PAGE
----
Thirteen women of different ages, backgrounds and career paths, immortalized by one of the greatest portrait artists of our time, Annie Leibovitz, in a Calendar that she describes as “different”. At the London launch of the Pirelli Calendar 2016 at the Roundhouse, a former industrial building that became one of the British capital’s temples of rock in the ’60s, Leibovitz tells the story to an audience of guests from all over the world. “When Pirelli contacted me – explains the photographer – they told me they wanted to follow a different path from the past. They suggested the idea of photographing women who have distinguished themselves in some way. We agreed on that, and the next goal was to be very direct. I wanted the photographs to show women exactly as they are, without artifice.”On this basis, Leibovitz started work last July in a New York studio, gathering together thirteen women who have achieved important milestones in professional, social, cultural, sporting and artistic life. And so, scanning the pages of the 2016 Pirelli Calendar reveals the actress Yao Chen, first Chinese Ambassador to the United Nations High Commission for Refugees (UNHCR); the Russian supermodel Natalia Vodianova, founder of the philanthropic organization Naked Heart Russia; producer Kathleen Kennedy, President of Lucasfilm and among the most important figures in Hollywood; the art collector and patron Agnes Gund (photographed with granddaughter Sadie Rain Hope-Gund), President emerita of MoMA; tennis player Serena Williams, number one in the world; the columnist, critic and writer Fran Lebowitz; the President of Ariel Investments Mellody Hobson, engaged in philanthropic projects in Chicago; the filmmaker Ava DuVernay, known for directing, among others, the Oscar-nominated film 2015 Selma – the road to freedom; the blogger Tavi Gevinson, founder of the blog Style Rookie and online magazine Rookie; the Iranian visual artist Shirin Neshat; the artist, musician and performer Yoko Ono; the singer Patti Smith, one of rock music’s biggest stars; and the actress and comedienne Amy Schumer. Women who represent art, fashion, film, entertainment, industry, music, sport and the new digital world, together in a portrait of the contemporary world.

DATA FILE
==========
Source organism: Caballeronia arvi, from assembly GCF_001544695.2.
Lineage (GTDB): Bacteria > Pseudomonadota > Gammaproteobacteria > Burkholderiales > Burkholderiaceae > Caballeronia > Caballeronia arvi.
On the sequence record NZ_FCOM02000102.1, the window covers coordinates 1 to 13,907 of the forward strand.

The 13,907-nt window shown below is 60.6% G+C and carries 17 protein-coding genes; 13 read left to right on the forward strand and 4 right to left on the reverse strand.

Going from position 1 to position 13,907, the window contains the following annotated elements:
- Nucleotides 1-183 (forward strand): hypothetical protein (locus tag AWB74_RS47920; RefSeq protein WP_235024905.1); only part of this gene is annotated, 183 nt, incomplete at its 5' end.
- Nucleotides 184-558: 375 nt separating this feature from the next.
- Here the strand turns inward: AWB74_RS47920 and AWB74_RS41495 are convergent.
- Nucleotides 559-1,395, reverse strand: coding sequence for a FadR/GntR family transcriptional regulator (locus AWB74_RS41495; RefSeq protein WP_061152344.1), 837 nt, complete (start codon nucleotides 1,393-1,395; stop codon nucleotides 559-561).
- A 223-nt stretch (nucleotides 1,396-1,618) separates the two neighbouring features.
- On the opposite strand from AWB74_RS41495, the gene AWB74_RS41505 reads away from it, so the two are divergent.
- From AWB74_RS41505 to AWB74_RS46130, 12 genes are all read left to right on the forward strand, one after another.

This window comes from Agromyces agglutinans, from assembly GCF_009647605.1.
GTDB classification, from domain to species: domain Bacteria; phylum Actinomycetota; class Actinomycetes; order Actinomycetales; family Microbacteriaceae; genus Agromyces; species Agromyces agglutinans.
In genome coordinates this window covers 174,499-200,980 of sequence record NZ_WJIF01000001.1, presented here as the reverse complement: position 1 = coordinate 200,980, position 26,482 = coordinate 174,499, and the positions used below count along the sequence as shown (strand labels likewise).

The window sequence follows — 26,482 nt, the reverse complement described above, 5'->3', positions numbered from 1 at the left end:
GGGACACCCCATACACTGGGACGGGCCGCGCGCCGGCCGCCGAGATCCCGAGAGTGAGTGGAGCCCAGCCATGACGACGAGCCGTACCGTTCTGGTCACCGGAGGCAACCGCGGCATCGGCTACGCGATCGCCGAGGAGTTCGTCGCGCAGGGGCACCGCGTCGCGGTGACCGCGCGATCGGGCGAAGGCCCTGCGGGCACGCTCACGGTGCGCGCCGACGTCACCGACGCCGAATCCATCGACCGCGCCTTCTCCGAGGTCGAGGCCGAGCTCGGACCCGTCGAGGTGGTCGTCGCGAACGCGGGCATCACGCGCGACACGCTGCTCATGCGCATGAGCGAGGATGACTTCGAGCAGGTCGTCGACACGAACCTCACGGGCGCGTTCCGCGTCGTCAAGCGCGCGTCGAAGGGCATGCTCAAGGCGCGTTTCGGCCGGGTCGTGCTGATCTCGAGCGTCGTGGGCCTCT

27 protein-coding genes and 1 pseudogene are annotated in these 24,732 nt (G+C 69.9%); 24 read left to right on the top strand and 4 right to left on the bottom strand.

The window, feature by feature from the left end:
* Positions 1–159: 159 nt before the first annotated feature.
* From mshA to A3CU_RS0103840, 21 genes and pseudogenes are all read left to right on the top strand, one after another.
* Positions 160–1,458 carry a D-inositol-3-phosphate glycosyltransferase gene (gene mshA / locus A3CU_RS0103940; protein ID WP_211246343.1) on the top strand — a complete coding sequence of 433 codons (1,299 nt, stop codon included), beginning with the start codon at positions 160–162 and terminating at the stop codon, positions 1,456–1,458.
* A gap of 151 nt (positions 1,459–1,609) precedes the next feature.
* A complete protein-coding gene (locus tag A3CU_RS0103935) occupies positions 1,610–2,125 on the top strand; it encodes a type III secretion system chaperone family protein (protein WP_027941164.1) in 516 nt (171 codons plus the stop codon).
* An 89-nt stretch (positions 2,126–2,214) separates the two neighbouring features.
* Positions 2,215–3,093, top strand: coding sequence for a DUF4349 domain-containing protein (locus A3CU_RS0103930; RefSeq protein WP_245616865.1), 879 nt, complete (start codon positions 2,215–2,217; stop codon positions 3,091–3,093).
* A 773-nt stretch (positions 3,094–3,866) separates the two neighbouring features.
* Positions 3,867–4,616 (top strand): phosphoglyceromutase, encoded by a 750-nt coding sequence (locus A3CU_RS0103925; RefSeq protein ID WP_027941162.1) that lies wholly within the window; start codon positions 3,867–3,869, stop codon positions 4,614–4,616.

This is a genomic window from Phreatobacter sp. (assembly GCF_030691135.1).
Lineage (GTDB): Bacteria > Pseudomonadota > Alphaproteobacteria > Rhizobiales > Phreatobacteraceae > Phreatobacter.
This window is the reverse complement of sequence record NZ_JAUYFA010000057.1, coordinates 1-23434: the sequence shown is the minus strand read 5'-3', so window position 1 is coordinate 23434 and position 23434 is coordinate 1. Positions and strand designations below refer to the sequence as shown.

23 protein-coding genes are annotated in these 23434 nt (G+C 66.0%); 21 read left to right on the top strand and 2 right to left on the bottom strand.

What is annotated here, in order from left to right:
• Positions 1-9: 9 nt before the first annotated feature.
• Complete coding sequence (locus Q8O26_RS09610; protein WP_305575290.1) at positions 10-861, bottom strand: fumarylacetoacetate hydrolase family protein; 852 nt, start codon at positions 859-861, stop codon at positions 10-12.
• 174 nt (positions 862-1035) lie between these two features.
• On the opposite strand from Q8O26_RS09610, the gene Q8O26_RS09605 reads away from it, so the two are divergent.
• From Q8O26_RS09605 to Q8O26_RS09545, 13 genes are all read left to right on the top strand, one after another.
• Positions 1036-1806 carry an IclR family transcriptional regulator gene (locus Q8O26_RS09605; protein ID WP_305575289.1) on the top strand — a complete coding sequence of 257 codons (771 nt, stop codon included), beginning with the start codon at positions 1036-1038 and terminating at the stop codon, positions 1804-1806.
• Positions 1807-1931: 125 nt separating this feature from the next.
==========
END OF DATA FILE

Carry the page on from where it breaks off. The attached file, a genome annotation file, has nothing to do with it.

It is not the first time that the American photographer, famous for her highly personal portraits on the covers of Rolling Stone and Vanity Fair, has been involved with the Pirelli Calendar. She had in fact already shot one in 2000, depicting the dancers of the Mark Morris Dance Group in the first series of nudes of her career. “The 2000 Calendar was an exercise in nude photography. It was a simple concept,” says the photographer. “For 2016 we have done something completely different, yet at the same time still simple. It’s a classic set of black and white portraits shot in the studio,” explains the photographer.As happened with the first calendars of the ’60s, or more recently, with the Calendars by Peter Lindbergh in 2002, Patrick Demarchelier in 2008 and Steve McCurry in 2013, this year’s edition contains no nudity. The only ‘partial’ exception is the photo of US comedienne Amy Schumer, whose picture shows her happily half-naked, sipping a coffee. “I’m a big fan of comic actresses. The portrait of Amy Schumer added a bit of humour. Its as if she never got the note saying there was no need to undress,” says the photographer, thus choosing a light note on which to end the Pirelli Calendar that will accompany us over the coming year.
Discover the Pirelli Calendar